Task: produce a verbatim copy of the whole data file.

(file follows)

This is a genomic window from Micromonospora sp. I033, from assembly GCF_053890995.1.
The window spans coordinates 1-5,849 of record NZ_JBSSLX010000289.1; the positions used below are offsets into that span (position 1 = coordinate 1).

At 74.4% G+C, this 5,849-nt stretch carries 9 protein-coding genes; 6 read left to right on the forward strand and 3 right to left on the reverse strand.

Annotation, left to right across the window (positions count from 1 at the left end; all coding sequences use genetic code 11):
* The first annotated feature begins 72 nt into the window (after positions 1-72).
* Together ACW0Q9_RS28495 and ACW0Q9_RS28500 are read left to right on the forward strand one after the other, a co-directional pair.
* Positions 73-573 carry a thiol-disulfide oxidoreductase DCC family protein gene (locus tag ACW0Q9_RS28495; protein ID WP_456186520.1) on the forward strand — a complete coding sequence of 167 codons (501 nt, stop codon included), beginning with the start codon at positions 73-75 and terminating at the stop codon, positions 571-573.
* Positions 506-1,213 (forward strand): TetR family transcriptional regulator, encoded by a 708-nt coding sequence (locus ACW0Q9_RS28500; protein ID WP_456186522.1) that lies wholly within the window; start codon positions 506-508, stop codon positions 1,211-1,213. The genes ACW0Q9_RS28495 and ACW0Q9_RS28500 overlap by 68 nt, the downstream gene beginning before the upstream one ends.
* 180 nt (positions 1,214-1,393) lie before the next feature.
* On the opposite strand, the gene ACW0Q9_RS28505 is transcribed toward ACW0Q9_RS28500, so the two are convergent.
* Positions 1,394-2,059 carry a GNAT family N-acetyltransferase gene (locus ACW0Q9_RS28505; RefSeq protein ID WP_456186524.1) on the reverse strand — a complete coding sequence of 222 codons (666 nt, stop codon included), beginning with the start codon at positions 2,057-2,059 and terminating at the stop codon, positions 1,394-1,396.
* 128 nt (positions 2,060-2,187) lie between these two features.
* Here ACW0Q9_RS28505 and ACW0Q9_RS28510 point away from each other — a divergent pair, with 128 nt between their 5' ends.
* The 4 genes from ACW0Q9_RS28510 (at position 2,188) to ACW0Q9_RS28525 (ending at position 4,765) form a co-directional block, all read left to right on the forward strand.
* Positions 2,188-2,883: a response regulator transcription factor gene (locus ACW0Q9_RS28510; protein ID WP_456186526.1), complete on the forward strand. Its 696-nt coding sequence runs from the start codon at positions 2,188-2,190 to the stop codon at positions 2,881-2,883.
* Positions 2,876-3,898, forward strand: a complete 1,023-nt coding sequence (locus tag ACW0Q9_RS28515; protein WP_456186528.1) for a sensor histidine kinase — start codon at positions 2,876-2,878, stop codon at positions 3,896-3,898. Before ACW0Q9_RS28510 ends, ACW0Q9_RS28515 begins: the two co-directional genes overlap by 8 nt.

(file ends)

This is a genomic window from Micromonospora sp. I033, from assembly GCF_053890995.1.
The window spans coordinates 1-5,849 of record NZ_JBSSLX010000289.1; the positions used below are offsets into that span (position 1 = coordinate 1).

At 74.4% G+C, this 5,849-nt stretch carries 9 protein-coding genes; 6 read left to right on the forward strand and 3 right to left on the reverse strand.

Annotation, left to right across the window (positions count from 1 at the left end; all coding sequences use genetic code 11):
* The first annotated feature begins 72 nt into the window (after positions 1-72).
* Together ACW0Q9_RS28495 and ACW0Q9_RS28500 are read left to right on the forward strand one after the other, a co-directional pair.
* Positions 73-573 carry a thiol-disulfide oxidoreductase DCC family protein gene (locus tag ACW0Q9_RS28495; protein ID WP_456186520.1) on the forward strand — a complete coding sequence of 167 codons (501 nt, stop codon included), beginning with the start codon at positions 73-75 and terminating at the stop codon, positions 571-573.
* Positions 506-1,213 (forward strand): TetR family transcriptional regulator, encoded by a 708-nt coding sequence (locus ACW0Q9_RS28500; protein ID WP_456186522.1) that lies wholly within the window; start codon positions 506-508, stop codon positions 1,211-1,213. The genes ACW0Q9_RS28495 and ACW0Q9_RS28500 overlap by 68 nt, the downstream gene beginning before the upstream one ends.
* 180 nt (positions 1,214-1,393) lie before the next feature.
* On the opposite strand, the gene ACW0Q9_RS28505 is transcribed toward ACW0Q9_RS28500, so the two are convergent.
* Positions 1,394-2,059 carry a GNAT family N-acetyltransferase gene (locus ACW0Q9_RS28505; RefSeq protein ID WP_456186524.1) on the reverse strand — a complete coding sequence of 222 codons (666 nt, stop codon included), beginning with the start codon at positions 2,057-2,059 and terminating at the stop codon, positions 1,394-1,396.
* 128 nt (positions 2,060-2,187) lie between these two features.
* Here ACW0Q9_RS28505 and ACW0Q9_RS28510 point away from each other — a divergent pair, with 128 nt between their 5' ends.
* The 4 genes from ACW0Q9_RS28510 (at position 2,188) to ACW0Q9_RS28525 (ending at position 4,765) form a co-directional block, all read left to right on the forward strand.
* Positions 2,188-2,883: a response regulator transcription factor gene (locus ACW0Q9_RS28510; protein ID WP_456186526.1), complete on the forward strand. Its 696-nt coding sequence runs from the start codon at positions 2,188-2,190 to the stop codon at positions 2,881-2,883.
* Positions 2,876-3,898, forward strand: a complete 1,023-nt coding sequence (locus tag ACW0Q9_RS28515; protein WP_456186528.1) for a sensor histidine kinase — start codon at positions 2,876-2,878, stop codon at positions 3,896-3,898. Before ACW0Q9_RS28510 ends, ACW0Q9_RS28515 begins: the two co-directional genes overlap by 8 nt.